The Defense Logistics Agency strives for greater efficiency, effectiveness and reliability in delivering its products and services. Complementing this goal is Continuous Process Improvement, the drive to improve business processes and deliver optimal outcomes while maintaining customer focus.
“Over the past year, DLA has built a foundation committed to improving processes and procedures,” said Marcus Bowers, director of DLA Transformation. “Working together, DLA employees have saved time, eliminated waste, increased productivity, reduced cycle time and strengthened our ability to continuously improve how work gets done.
“We continue to infuse Process Excellence into the DNA of our agency, as demonstrated in the ‘Always Accountable’ line of effort in the DLA director’s new strategic plan,” Bowers said.
Kristin Kremer, chief of the Enterprise Process Management Division in the DLA Transformation office, added: “Our next step is to focus CPI efforts on developing a problem-solving mindset in employees at all levels. The new DLA manual [5010.43] released Nov. 2 supports this evolving approach,” she said.
“The manual is a catalyst,” Kremer explained. “Traditionally, CPI in DLA has been a philosophy focused on Lean Six Sigma and developing a cadre of practitioners or certified CPI belts.”
She continued: “The new strategy is not one approach to improvement but a multi-pronged approach. There are many different methodologies and activities that drive improvement, and we want to embrace change and innovation in how we get things accomplished.
“CPI is a tool that helps achieve the strategic goals,” Kremer said. “Everything we do is a process, so how we manage that process determines how efficient, effective and reliable we are. CPI capitalizes on identified opportunities to make processes faster, cheaper and better,” she explained.
“If you know the problem and the solution, just implement it. CPI is really about when you don’t know the solution,” Kremer said.
Once an area for improvement is defined, CPI helps find solutions, she added. Depending on how complex the problem is, the solution can be a simple, short process or a more complex one.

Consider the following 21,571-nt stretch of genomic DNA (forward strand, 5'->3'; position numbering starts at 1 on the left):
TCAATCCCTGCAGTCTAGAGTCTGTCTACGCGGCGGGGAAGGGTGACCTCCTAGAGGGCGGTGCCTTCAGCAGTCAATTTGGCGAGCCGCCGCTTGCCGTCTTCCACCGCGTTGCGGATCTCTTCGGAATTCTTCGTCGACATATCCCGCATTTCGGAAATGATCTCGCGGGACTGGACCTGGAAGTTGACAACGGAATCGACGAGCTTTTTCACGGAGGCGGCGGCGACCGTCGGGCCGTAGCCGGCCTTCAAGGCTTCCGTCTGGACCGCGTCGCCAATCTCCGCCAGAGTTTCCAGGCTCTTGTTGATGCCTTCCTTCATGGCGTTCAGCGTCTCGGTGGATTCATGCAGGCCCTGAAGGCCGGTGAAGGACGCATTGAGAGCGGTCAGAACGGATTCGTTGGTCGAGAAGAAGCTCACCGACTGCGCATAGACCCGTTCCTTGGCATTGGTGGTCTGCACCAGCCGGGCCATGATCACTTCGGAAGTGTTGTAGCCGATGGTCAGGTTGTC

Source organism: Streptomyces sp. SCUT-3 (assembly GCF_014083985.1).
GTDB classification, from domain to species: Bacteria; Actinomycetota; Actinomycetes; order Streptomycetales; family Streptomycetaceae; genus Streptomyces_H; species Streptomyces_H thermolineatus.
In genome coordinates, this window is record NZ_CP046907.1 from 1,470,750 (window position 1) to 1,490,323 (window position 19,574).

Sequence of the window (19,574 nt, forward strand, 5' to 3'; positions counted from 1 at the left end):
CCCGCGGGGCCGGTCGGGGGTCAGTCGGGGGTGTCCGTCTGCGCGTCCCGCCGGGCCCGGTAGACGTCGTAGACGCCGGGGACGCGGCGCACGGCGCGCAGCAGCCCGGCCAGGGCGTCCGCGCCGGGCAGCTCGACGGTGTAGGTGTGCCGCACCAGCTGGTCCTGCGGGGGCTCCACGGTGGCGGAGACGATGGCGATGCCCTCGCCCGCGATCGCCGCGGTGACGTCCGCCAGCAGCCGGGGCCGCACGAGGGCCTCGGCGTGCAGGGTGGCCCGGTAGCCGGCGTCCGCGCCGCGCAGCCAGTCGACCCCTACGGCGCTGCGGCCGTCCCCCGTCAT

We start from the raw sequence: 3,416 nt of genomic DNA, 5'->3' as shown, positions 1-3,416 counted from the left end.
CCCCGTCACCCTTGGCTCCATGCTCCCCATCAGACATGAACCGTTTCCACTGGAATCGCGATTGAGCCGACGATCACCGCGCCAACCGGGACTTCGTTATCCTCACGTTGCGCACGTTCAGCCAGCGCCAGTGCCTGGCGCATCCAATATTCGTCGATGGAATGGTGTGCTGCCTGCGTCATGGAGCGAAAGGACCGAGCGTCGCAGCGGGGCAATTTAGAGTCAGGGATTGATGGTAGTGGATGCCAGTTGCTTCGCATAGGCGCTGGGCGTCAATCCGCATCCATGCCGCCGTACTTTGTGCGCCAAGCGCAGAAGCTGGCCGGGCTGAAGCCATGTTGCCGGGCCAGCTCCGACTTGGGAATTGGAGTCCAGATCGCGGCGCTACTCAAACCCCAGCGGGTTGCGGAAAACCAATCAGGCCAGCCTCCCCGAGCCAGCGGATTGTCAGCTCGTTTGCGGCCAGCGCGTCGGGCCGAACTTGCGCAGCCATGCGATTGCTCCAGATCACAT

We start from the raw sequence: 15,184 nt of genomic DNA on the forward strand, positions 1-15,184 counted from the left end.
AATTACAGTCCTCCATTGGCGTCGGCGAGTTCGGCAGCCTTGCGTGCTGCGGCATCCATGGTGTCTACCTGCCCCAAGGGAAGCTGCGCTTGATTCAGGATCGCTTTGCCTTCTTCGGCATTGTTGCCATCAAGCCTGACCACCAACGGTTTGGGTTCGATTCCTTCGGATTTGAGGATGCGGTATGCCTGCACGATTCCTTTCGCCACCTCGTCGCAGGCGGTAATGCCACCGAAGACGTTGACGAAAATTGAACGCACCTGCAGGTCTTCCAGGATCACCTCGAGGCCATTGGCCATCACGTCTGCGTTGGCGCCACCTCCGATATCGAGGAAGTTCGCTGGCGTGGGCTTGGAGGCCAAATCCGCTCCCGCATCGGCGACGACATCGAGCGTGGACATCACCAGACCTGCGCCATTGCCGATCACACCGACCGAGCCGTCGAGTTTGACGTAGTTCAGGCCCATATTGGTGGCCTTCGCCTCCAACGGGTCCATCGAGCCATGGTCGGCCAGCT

“Most importantly, DLA employees are the source for improvement ideas and every success starts with them. It’s not necessarily about the short-term gains; it’s about the long-term outcomes,” she said.
All DLA major subordinate commands are working on CPI initiatives that align with the big picture of process excellence and process management. One MSC embracing a strategy of continuous improvement is DLA Distribution, whose employees can boast a sea change in implementing CPI.
Kevin Cummings, the program’s adviser for organizational development, has been with program several years. He said CPI must be modeled at the most senior levels of management.
“We have 700 managers and supervisors. How do we get them to practice continuous improvement on a daily basis?” he said. “How do they design and operate their work to see problems? Solve those problems close in person, place and time? And share the knowledge of how to solve those problems?”
The answer: By starting from the top and coaching downward, said Sherry Amrhein, DLA Distribution continuous program manager.
“I participate in the CPI community of practice, and we’ve continued to share our approach,” she said. “Some MSCs are still focused on the belt philosophy, [but] some are more accepting of leader-led continuous improvement.”
Cummings said training and coaching employees has traditionally meant classroom instruction. “We’re trying to change the concept for how managers and employees really develop: by practicing in real-life operations.”
John Destalo, DLA Distribution program analyst, points to the “ideal condition” as another important aspect of CPI.
“You’re always progressing toward something,” he said. “You always have problems to solve, so a high-performing organization that’s continually improving is always striving to reach that goal.”
Cummings added: “Our management system defines the ideal condition for products, process, structure and people. That’s why we define continuous improvement as the daily improvement at every level of [those elements].”
Amrhein reiterated that incorporating CPI is not the result of a single event.
“If you think back to how we’ve done continuous improvement in DLA before, we’d do a CPI project and walk away from it,” she said. “There wasn’t a ton of sustainment, follow-up or monitoring.”
Cummings referred to the Andon cord, a system Toyota adopted as an alert for potential problems along the assembly line. When the cord is pulled, it signals a problem in a specific workstation.
“The Andon is a way to escalate the issue, to pull your supervisor in to support you,” he said. “Then if the supervisor can’t solve it, they can pull their manager in. It creates a connection across the hierarchy.”
“This is a monumental shift in culture,” Cummings said. “Everyone from the three-star to the person driving the forklift is involved in daily problem-solving — not only solving the symptoms, but trying to address the root causes.”
In addition to senior level engagement, Amrhein said DLA Distribution has established internal governance for CPI through regular briefings and review of CPI projects.
"It’s not a CPI belt or a project manager doing it; it’s the leader of that area briefing what the problem is and what the goal is,” she said. “When the project is completed, that same leader is [going to] brief what they did, how they did it, why they did it, what their planned rollout was to incorporate it, and will then brief the results.”
Cummings added: “You’re really owning a promise to your customers to deliver products with twice the value, in half the time, at half the cost. What does it take to really get there?” he said. “In the end, you’re trying to build new habits; new routines. Individually and organizationally, it takes a long time.”